Real Gold Versus Paper Gold

There is currently a war going on between the paper gold markets of the Western speculators and the physical gold buyers elsewhere in the world. Right now speculators are playing games in the futures and options markets and generally driving the world price of gold much lower while the real investors and savers of the world are buying as much gold as they can get at those bargain basement levels.

By Brien Lundin
Wednesday June 19, 2013 16:11

Simply put, there is a war going on right now between the paper gold markets of the Western speculators and the physical gold buyers elsewhere in the world, but primarily in Asia.

While the speculators are playing their games in the futures and options markets, and generally driving the world price of gold much lower, the real investors and savers of the world are, thank you very much, buying as much gold as they can get at those bargain basement levels.

Massive selling on one side and massive buying on the other. So who’s right?

For one thing, there may not be a right or wrong in this contest. The huge surge in physical demand, for instance, is obviously fueled largely by the quick and deep reduction in the gold price.

Still, at any price, these people wouldn’t be buying gold if they weren’t concerned about the economic future. And gold has been in high demand for years as the global fiscal crises have emerged and expanded.

It is this physical demand that, in my view, represents the true supply/ demand dynamic for gold. The futures and options markets are essentially fractional reserve investing, with only the most tenuous relationship to actual trading in gold and silver.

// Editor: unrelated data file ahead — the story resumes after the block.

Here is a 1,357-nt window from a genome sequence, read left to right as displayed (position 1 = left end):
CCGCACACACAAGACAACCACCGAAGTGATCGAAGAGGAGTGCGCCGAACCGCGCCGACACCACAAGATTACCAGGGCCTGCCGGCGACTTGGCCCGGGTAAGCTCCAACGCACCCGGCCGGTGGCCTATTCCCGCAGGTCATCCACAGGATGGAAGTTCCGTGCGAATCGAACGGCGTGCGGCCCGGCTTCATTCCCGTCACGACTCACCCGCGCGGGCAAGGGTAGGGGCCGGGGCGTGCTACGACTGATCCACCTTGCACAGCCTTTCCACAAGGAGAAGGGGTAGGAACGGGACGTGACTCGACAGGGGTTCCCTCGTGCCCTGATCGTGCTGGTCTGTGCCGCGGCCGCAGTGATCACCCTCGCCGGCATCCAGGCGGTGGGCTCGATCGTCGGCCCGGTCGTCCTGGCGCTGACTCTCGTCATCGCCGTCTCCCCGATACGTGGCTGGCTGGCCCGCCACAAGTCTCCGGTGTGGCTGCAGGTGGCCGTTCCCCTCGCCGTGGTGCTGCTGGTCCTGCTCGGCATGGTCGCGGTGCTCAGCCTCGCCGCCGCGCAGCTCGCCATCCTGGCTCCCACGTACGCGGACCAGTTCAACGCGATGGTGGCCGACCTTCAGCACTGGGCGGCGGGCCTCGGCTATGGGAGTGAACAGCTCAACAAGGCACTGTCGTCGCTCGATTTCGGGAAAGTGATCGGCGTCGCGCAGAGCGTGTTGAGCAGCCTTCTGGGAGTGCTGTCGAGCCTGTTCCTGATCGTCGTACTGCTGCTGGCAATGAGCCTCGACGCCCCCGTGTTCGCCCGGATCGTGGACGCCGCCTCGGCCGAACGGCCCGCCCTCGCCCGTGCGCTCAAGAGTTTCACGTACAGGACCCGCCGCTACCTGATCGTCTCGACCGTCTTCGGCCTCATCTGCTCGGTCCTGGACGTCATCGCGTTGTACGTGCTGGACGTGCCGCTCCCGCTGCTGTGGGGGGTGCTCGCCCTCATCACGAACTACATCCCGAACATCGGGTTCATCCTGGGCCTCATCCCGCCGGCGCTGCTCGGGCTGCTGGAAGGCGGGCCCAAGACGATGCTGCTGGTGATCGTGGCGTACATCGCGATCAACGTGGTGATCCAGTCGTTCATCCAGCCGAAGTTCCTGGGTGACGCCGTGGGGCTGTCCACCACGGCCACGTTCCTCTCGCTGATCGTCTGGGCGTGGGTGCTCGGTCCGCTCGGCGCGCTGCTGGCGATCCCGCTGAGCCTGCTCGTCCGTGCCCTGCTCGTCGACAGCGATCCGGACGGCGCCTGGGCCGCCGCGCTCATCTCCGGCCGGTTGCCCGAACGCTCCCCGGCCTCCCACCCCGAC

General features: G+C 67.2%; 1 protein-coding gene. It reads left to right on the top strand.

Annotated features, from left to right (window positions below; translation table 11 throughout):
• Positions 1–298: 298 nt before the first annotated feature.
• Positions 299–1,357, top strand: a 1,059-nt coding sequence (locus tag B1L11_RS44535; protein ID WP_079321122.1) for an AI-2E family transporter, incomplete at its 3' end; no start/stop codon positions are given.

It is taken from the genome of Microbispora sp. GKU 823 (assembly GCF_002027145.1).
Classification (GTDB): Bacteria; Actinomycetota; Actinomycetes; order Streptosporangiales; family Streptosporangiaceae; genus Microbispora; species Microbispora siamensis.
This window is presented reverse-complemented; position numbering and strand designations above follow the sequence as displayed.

Consider that, in the avalanche of selling for gold on April 12, about 400 tonnes of the metal was sold in the early hours of the trading session. That represented more than 100 tonnes in excess of all the gold in the Comex warehouses!

At its core, the futures markets represent nothing more than an opinion poll on gold, or a bet with a bookie, and those voting aren’t even buying or selling the actual metal.

Of course, the rise of the gold and silver ETFs have created a hybrid vehicle where futures-like trading can be done with a click of a mouse, with the purported effect of having actual metal bought or sold.

And it is in this area where the bears see particular weakness in the gold story. For years, the ETFs grew and grew, and showed every sign of representing “stickier” demand than futures. So when the ETFs started getting large and consistent redemptions, it was viewed as a sign that the gold bull was dying.

But using the ETFs as a proxy for global gold demand is a big mistake, and considerably misleading. As the accompanying chart shows, gold holdings in the two largest gold ETFs (GLD and IAU) have been falling since early December of last year. Since the beginning of this year, these two ETFs have lost a total of 367.81 tonnes of gold due to fund redemptions.

Over the same time frame, however, reports show that China alone consumed over 640 tonnes of gold — nearly double all the losses in the major gold ETFs.

And this is only the demand from China. You also have to factor in the massive buying from India (the world’s largest source of physical gold demand) and the rest of Asia, as well as the surging bullion demand in the U.S. and Europe.

Additionally, a number of central banks continue to buy gold. Russia, Turkey, Kazakhstan, Azerbaijan and even Greece added to their gold reserves for the seventh straight month in April, adding about another 30 tonnes to global demand in that month alone.

Add it all up and it’s easy to see that the end result of the stunning short attack in the U.S. paper gold market has been a dramatic net increase in global gold demand.

At the same time, the lower gold price is putting gold miners under greater economic pressure and, to some level, is reducing mine supplies.

So let the Western speculators play their games while they can. In every war, even the ultimate victors will lose a battle here and there.

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